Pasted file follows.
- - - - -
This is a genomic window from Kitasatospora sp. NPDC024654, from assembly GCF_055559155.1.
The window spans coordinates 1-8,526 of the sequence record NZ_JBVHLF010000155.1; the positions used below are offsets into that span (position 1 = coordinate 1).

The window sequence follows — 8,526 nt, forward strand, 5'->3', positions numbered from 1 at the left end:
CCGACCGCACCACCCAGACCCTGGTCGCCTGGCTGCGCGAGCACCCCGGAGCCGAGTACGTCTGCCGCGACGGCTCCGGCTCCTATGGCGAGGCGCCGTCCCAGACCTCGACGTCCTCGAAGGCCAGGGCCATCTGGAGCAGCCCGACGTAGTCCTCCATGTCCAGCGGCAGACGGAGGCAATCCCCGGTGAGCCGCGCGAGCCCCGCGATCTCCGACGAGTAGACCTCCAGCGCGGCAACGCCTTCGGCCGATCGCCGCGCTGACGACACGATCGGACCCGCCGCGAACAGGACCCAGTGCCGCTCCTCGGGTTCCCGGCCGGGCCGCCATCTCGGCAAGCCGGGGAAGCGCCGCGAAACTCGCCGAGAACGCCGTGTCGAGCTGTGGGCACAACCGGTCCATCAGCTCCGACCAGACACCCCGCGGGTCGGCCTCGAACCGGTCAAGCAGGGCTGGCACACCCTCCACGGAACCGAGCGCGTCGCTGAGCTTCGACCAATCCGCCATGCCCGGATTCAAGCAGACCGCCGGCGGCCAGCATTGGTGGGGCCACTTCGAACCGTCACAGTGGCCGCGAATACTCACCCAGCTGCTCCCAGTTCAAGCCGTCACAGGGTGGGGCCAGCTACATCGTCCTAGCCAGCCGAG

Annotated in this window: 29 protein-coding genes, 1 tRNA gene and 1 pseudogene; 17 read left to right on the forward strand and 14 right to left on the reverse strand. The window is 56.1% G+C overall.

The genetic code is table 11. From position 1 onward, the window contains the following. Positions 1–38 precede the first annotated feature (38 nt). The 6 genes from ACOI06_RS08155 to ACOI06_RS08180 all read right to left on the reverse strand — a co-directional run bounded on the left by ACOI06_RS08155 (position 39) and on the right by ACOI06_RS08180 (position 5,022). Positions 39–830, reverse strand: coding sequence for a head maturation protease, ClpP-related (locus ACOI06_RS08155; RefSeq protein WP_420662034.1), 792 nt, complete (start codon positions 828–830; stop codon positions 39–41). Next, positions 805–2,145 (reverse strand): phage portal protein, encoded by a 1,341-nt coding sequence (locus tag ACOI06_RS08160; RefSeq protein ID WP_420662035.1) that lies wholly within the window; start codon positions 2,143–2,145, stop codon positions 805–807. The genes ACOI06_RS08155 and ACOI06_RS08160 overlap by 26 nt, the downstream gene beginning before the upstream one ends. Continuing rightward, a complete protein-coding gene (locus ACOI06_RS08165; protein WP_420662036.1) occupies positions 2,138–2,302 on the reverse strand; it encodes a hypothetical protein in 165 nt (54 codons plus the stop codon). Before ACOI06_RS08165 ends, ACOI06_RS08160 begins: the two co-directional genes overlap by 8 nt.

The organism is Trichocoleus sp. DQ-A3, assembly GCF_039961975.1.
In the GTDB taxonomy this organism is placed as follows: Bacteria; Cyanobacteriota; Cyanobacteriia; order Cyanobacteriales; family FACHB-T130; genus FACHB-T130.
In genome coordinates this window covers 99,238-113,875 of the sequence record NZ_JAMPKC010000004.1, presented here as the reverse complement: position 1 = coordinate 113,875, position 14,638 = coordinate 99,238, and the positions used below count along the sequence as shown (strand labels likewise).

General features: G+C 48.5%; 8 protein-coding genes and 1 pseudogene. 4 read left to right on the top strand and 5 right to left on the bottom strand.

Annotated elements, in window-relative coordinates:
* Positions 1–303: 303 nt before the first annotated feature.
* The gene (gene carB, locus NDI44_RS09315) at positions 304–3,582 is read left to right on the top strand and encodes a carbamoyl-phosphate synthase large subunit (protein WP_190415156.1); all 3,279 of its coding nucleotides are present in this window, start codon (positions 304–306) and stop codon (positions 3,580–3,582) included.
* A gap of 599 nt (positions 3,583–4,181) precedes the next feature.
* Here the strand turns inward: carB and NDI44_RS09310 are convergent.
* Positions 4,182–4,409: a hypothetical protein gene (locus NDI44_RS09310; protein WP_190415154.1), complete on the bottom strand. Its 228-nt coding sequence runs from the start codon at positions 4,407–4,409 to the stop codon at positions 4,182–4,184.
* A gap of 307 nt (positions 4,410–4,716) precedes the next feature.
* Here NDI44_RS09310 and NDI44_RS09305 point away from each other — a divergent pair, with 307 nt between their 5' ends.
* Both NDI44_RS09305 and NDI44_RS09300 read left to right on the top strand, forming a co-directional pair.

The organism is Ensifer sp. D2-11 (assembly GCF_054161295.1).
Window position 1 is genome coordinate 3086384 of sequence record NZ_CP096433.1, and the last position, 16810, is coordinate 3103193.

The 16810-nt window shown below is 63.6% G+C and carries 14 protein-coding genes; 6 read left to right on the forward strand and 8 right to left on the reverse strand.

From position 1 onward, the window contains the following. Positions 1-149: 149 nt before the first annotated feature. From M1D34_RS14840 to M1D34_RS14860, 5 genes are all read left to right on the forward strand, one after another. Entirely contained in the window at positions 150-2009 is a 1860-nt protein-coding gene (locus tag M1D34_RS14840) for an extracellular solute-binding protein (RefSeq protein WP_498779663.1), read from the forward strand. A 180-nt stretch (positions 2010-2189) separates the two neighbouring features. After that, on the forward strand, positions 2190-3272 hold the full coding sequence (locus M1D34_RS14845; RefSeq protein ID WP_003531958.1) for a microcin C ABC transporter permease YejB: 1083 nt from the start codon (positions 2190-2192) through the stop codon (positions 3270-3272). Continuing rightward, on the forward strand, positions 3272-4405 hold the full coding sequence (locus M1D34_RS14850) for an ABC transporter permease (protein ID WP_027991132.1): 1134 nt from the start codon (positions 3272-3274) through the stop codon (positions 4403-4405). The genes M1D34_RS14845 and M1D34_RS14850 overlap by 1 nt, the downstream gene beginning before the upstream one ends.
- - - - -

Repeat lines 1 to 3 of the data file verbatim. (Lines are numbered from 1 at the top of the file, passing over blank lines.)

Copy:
This is a genomic window from Kitasatospora sp. NPDC024654, from assembly GCF_055559155.1.
The window spans coordinates 1-8,526 of the sequence record NZ_JBVHLF010000155.1; the positions used below are offsets into that span (position 1 = coordinate 1).

The window sequence follows — 8,526 nt, forward strand, 5'->3', positions numbered from 1 at the left end: